People who are newly eligbile for Medicare often feel overwhelmed by all of the Medicare supplemental insurance plans available to them. There are three primary parts of Medicare: Part A, Part B and Part D. Supplement insurance is designed to cover medical expenses that are not covered by Medicare, including copayments, deductibles and coinsurance. Medicare supplemental insurance policies can only cover medical expenses that have been deemed medically necessary by Medicare. Some plans offer additional coverage that Medicare doesn’t, such as coverage if you have a medical emergency in a foreign country.
Medicare supplemental insurance benefits are set by the government, but the actual policies are sold by privately-owned insurance companies. These policies are automatically renewed each year so that you are never without coverage unless you cancel it. Be aware that you may not be eligible to purchase a new policy if you drop your current Medicare supplement insurance policy.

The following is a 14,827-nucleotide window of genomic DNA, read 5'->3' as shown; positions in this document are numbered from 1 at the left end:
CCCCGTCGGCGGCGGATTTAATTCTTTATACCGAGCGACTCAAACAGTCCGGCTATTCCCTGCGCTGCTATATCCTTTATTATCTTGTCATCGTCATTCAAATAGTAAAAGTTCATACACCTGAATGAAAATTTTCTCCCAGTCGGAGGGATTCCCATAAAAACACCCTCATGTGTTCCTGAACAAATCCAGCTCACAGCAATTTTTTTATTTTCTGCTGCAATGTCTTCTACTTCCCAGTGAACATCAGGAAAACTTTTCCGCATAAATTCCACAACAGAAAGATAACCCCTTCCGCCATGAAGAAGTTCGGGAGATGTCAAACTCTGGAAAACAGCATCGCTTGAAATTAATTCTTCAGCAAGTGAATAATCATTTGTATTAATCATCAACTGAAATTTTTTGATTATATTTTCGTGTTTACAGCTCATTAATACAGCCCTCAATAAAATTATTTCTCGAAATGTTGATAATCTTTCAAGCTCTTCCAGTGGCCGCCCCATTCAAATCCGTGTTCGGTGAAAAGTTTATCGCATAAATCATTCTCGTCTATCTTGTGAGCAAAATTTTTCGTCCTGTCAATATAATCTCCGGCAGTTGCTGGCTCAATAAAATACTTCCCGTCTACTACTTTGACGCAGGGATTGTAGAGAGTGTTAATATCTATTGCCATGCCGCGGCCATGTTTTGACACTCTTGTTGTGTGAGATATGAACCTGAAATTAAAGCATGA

Some people don’t need to purchase Medicare supplemental insurance, such as those who are covered by health insurance through COBRA or their employer. People who are covered by Medicaid also don’t need to purchase supplemental insurance because all of the medical costs that are not covered by Part A are paid by Medicaid. It’s important to note that there may be a penalty if you delay purchasing Medicare Part B coverage, so you should talk to the Social Security Administration about your individual situation to ensure that no penalty will be assessed if you delay coverage until retirement.
State and federal laws allow employees who have left their jobs to continue being covered by group insurance through their former employer for a set amount of time as long as they pay the required premiums. People who are covered through COBRA may not need Medicare supplement insurance until their coverage expires. You may still be subject to penalties if you don’t enroll in Part B coverage by the deadline because COBRA is not considered the same as employer-sponsored health plans.